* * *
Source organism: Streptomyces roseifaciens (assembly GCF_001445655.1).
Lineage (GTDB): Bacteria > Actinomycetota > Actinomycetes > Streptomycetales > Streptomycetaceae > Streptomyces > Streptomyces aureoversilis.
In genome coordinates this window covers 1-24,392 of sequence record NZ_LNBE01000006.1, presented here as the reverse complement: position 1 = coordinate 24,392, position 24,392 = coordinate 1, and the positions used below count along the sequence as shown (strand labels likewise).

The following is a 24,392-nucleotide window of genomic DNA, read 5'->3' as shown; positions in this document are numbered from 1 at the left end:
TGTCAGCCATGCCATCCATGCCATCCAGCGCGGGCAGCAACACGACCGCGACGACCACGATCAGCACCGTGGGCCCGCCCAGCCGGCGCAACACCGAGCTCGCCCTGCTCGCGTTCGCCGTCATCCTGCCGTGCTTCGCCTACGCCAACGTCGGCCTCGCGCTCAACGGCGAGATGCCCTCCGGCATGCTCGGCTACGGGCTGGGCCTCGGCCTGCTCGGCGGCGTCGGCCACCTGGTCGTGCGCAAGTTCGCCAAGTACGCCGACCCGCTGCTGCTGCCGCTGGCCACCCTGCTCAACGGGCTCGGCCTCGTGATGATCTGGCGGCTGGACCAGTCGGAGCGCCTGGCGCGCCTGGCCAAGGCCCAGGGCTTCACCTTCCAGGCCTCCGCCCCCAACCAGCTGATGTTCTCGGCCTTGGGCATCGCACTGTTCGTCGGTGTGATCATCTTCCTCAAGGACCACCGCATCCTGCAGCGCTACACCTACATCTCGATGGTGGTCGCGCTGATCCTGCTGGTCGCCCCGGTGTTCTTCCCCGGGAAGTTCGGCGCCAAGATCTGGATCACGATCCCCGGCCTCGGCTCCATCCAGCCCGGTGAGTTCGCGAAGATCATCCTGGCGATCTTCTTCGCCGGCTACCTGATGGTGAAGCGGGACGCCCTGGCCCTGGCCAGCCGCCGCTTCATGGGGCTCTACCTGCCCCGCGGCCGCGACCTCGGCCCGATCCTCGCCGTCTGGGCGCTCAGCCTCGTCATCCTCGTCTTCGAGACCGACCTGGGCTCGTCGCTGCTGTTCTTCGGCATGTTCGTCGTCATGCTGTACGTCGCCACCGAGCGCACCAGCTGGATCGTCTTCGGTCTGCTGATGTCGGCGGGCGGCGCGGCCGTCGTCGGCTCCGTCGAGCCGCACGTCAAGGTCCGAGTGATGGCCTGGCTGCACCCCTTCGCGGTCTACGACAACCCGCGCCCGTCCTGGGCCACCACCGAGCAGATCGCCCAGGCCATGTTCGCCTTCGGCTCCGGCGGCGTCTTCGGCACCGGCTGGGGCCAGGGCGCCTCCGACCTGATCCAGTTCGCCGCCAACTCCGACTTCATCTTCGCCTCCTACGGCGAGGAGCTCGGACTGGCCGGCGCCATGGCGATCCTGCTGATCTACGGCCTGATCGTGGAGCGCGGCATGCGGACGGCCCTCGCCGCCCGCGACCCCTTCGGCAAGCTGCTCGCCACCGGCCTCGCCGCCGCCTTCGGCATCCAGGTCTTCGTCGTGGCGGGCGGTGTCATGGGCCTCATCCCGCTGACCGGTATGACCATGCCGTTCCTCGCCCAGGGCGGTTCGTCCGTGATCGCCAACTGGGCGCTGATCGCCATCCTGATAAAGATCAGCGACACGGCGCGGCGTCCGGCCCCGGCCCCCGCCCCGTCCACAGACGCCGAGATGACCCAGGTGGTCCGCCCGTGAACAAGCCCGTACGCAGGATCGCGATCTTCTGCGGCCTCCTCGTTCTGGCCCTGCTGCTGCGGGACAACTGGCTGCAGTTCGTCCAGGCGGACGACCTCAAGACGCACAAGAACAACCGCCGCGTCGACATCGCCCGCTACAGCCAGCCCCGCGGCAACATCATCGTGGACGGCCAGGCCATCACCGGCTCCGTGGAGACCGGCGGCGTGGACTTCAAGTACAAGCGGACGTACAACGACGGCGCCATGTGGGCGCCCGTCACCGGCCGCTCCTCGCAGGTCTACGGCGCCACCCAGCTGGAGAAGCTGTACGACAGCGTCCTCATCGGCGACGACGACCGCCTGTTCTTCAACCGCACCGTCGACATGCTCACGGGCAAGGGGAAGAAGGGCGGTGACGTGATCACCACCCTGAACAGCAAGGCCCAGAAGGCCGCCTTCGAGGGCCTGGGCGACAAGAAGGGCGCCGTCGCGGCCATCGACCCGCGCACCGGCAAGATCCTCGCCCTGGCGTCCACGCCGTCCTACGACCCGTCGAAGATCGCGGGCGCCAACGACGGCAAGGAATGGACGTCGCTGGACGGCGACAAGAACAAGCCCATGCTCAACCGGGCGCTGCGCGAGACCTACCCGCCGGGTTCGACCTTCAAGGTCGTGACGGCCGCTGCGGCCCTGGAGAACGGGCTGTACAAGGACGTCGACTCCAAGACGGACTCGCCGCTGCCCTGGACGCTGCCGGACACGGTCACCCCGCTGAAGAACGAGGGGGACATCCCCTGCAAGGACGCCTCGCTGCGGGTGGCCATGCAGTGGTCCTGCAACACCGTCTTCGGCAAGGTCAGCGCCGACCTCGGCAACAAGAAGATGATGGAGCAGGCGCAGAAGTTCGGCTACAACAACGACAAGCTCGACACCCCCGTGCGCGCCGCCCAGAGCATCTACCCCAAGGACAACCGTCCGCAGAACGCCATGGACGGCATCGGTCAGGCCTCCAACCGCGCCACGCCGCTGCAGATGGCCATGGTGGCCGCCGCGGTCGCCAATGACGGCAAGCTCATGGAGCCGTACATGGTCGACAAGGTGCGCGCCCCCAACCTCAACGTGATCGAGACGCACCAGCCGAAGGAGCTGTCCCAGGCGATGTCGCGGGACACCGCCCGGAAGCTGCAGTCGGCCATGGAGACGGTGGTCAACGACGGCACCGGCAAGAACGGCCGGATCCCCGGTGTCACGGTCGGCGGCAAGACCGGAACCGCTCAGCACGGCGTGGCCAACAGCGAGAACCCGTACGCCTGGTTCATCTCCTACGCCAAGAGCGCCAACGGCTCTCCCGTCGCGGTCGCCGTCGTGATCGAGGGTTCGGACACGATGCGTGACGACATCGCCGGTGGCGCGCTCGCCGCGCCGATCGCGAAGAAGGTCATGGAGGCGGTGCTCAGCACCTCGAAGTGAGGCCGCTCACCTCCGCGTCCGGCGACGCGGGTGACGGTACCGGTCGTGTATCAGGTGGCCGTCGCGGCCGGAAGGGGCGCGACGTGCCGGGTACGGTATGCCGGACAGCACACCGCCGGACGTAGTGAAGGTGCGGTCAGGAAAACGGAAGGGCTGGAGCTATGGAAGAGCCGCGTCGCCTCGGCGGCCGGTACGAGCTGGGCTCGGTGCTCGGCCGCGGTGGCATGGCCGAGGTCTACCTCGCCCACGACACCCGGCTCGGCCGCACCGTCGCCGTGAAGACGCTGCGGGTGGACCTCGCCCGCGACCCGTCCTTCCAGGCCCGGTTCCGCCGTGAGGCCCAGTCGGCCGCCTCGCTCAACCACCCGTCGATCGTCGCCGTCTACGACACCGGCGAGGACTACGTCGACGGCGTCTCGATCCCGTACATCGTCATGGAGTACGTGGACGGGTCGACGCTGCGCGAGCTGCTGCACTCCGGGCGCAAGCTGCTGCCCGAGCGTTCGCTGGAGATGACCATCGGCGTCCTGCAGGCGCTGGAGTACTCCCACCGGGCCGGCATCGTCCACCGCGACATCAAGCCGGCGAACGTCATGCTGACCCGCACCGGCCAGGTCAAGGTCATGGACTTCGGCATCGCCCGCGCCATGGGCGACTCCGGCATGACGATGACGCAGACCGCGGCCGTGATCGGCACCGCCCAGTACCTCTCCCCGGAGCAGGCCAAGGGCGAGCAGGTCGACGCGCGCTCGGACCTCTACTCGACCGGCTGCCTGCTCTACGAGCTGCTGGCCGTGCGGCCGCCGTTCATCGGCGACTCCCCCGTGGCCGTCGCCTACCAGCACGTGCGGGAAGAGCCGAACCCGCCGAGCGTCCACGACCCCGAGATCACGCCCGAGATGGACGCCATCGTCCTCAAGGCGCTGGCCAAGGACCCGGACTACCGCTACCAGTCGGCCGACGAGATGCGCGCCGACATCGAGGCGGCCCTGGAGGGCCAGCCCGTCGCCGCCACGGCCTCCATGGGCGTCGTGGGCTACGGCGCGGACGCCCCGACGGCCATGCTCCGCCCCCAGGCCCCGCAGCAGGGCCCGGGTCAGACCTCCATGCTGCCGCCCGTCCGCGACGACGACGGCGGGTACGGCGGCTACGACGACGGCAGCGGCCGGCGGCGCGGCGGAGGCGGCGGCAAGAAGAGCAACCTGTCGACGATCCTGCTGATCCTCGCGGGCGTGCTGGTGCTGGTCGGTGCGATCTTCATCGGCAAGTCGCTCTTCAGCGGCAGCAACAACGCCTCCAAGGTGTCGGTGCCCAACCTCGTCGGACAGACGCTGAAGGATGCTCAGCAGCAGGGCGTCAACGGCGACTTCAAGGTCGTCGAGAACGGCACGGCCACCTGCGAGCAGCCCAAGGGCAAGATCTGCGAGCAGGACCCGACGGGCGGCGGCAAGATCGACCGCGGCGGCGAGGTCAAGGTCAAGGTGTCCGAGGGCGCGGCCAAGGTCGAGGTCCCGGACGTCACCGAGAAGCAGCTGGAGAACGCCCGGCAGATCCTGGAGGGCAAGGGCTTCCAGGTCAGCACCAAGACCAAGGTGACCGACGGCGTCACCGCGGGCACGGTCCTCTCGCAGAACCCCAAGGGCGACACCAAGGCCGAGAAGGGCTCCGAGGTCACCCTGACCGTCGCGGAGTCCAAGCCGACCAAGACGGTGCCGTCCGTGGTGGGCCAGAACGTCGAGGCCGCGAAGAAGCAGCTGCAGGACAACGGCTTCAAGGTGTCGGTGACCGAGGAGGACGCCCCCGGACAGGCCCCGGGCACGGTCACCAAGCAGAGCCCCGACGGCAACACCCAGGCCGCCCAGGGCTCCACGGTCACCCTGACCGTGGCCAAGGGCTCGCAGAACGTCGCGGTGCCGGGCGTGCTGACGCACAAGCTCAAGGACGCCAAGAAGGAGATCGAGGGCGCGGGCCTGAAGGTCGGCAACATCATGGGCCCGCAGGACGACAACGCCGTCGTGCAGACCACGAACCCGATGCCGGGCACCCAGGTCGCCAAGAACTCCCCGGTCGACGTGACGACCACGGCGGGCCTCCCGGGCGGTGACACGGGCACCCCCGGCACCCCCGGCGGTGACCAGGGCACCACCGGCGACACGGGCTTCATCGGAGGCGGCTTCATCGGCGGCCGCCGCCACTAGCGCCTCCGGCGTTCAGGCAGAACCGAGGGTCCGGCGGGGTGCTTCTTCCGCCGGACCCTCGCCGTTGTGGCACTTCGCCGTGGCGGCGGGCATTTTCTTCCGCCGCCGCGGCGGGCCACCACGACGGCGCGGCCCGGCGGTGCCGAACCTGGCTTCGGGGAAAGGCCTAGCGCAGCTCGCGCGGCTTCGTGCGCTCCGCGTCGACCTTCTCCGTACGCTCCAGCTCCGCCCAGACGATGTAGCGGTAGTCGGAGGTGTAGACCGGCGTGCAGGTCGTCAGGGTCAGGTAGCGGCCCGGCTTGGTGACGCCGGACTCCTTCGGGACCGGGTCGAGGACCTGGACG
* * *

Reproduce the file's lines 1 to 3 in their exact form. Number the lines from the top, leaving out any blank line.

Source organism: Streptomyces roseifaciens (assembly GCF_001445655.1).
Lineage (GTDB): Bacteria > Actinomycetota > Actinomycetes > Streptomycetales > Streptomycetaceae > Streptomyces > Streptomyces aureoversilis.
In genome coordinates this window covers 1-24,392 of sequence record NZ_LNBE01000006.1, presented here as the reverse complement: position 1 = coordinate 24,392, position 24,392 = coordinate 1, and the positions used below count along the sequence as shown (strand labels likewise).